RCP Demographic Interactive Map: Methodology
This is the technical manual for the interactive map – basically this is where I explain all the nitty-gritty choices I made on the code and data. This is going to get relatively detailed and possibly a little dense, so only read this if you really want to get into the weeds. I’m writing with academics, data enthusiasts, quantitative political analysts, data science professionals and my fellow data journalists in mind. In other words, I want this write-up to be understandable and not too laden with jargon, but I don’t intend to gloss over a detail because it might be too quantitative or boring for the lay reader. In this document, the boring details are the point.
The first section deals with the calculations within the table (popular vote – the table). The second section deals with the data used to make the state-by-state results (map). The third section deals with some of the code used to generate state-by-state vote totals in the map. The fourth section provides links to data sources.
Section 1: Calculating the Popular Vote
Most all of the calculations within the code are built around one equation:
total votes for party i = total VEP × turnout rate × two-party vote share for party i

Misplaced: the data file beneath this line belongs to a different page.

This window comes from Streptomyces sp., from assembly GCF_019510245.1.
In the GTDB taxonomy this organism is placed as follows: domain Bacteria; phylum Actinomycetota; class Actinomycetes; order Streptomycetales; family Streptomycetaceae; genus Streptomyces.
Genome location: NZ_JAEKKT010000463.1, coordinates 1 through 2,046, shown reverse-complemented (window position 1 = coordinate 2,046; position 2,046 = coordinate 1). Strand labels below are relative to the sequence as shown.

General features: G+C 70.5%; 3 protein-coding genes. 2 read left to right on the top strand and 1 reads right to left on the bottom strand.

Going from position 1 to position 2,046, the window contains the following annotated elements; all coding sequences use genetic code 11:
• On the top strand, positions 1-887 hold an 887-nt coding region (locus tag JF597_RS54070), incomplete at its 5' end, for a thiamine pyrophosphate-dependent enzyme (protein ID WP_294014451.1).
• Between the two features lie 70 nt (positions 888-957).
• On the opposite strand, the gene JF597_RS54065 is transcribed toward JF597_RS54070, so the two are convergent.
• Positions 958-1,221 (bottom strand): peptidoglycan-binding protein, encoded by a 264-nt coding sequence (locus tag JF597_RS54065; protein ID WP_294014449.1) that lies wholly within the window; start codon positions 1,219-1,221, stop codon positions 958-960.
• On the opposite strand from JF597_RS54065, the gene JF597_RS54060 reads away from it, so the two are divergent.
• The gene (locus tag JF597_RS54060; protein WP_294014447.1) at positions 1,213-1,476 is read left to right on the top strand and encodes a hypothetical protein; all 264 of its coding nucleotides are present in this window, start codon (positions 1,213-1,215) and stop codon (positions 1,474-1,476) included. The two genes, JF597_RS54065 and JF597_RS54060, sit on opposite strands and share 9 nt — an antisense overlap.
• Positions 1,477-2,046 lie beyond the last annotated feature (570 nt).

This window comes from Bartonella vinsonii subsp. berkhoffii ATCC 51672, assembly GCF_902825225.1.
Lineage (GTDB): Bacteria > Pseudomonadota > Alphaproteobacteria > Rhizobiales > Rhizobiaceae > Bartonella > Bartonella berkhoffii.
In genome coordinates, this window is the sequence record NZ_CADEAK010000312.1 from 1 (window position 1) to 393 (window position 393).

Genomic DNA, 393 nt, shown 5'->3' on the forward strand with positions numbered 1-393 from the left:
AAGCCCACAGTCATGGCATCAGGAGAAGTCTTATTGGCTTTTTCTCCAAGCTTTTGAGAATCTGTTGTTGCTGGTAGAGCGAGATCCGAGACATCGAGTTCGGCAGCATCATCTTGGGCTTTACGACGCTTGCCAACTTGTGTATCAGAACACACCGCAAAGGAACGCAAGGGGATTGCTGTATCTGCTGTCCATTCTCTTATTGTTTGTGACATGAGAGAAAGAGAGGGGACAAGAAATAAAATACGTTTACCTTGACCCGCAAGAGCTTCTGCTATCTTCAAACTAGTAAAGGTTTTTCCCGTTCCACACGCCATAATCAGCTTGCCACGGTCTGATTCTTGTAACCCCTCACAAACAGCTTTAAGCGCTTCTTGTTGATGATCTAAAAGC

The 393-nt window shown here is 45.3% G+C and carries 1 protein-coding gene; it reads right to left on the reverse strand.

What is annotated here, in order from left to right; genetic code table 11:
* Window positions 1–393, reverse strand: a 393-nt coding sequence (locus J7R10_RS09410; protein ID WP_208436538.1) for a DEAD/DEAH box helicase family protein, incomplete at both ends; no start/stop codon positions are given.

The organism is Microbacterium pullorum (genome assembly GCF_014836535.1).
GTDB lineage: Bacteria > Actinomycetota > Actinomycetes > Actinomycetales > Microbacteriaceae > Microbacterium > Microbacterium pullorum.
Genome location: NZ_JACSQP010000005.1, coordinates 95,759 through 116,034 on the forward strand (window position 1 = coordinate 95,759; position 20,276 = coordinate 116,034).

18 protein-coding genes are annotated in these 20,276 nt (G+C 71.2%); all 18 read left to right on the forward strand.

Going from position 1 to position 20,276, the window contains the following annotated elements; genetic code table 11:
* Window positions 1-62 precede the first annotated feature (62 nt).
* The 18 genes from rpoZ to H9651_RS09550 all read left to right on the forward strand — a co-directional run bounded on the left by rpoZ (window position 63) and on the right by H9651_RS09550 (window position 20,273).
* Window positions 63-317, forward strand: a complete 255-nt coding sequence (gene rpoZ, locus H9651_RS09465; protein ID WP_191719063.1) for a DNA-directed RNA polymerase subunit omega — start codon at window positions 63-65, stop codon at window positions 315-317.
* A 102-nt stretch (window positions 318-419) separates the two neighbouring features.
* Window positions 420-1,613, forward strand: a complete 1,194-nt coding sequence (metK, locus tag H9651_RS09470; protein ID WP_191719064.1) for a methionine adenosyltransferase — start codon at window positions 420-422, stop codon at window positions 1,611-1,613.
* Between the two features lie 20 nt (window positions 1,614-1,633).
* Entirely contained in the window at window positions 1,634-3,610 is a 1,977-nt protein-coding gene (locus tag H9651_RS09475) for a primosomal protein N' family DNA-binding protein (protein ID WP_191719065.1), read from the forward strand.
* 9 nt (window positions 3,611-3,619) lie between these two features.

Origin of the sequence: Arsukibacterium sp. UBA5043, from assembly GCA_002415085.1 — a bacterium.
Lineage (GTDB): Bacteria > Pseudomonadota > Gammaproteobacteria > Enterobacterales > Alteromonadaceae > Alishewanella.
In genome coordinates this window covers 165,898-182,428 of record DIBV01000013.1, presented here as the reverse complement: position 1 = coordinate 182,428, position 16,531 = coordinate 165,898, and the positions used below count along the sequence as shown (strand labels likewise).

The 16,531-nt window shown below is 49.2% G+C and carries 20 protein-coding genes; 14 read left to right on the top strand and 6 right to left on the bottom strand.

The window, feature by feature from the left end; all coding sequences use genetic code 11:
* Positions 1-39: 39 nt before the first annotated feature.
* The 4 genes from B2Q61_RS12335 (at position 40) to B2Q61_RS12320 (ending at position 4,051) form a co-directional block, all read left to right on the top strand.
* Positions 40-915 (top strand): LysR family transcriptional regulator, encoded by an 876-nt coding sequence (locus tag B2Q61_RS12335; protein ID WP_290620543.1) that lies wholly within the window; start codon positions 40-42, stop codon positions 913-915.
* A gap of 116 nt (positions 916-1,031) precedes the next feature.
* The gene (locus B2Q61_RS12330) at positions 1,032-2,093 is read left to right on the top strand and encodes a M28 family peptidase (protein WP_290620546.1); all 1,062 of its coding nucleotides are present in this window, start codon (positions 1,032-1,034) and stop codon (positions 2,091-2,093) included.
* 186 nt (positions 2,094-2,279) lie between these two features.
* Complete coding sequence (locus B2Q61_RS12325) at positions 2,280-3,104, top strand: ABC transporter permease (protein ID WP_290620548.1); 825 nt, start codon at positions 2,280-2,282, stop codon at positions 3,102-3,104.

It’s a pretty simple, intuitive equation – take all the people who can vote (the voting-eligible population or VEP), multiply that by the fraction of eligible voters who make it to the polls and then multiply that by the fraction that votes for a specific candidate. That produces the number of votes that candidate receives in a given election.
But each of the factors in the right-hand side of the equation comes from a different data source and only careful choice of data sources lead to accurate results.
VEP was taken from a combination of data from Professor Michael McDonald’s “United States Election Project” and the AEI/CAP/Brookings “States of Change” project. We made a rough projection of the 2016 United States VEP using McDonald’s data. Specifically, McDonald’s VEP estimate grows by an average of 2.3 percent every two years from 2000 to 2014 with a standard deviation of 0.28 percent. So we took the 2014 VEP estimate, increased it by 2.3 percent and used that as our estimate of the 2016 VEP. This straight-line, simple method of projection is not the most sophisticated estimate of VEP, but on a short timeline (such as two years) it should give a good enough read on the country’s future VEP.
After that we used data provided to us by Bill Frey at Brookings to divide the 2016 total VEP into four racial and ethnic groups – non-Hispanic whites, African-Americans, Hispanic-Americans and Asian-Americans plus Others. Specifically, Frey provided RCP with estimates of the composition of the national and state-by-state electorate broken down by race (e.g. x percent of the national electorate will be non-Hispanic white in 2016, y percent will be African-American, etc.). Multiplying those percentages by the projected national VEP produced estimates for the total VEP of each racial group.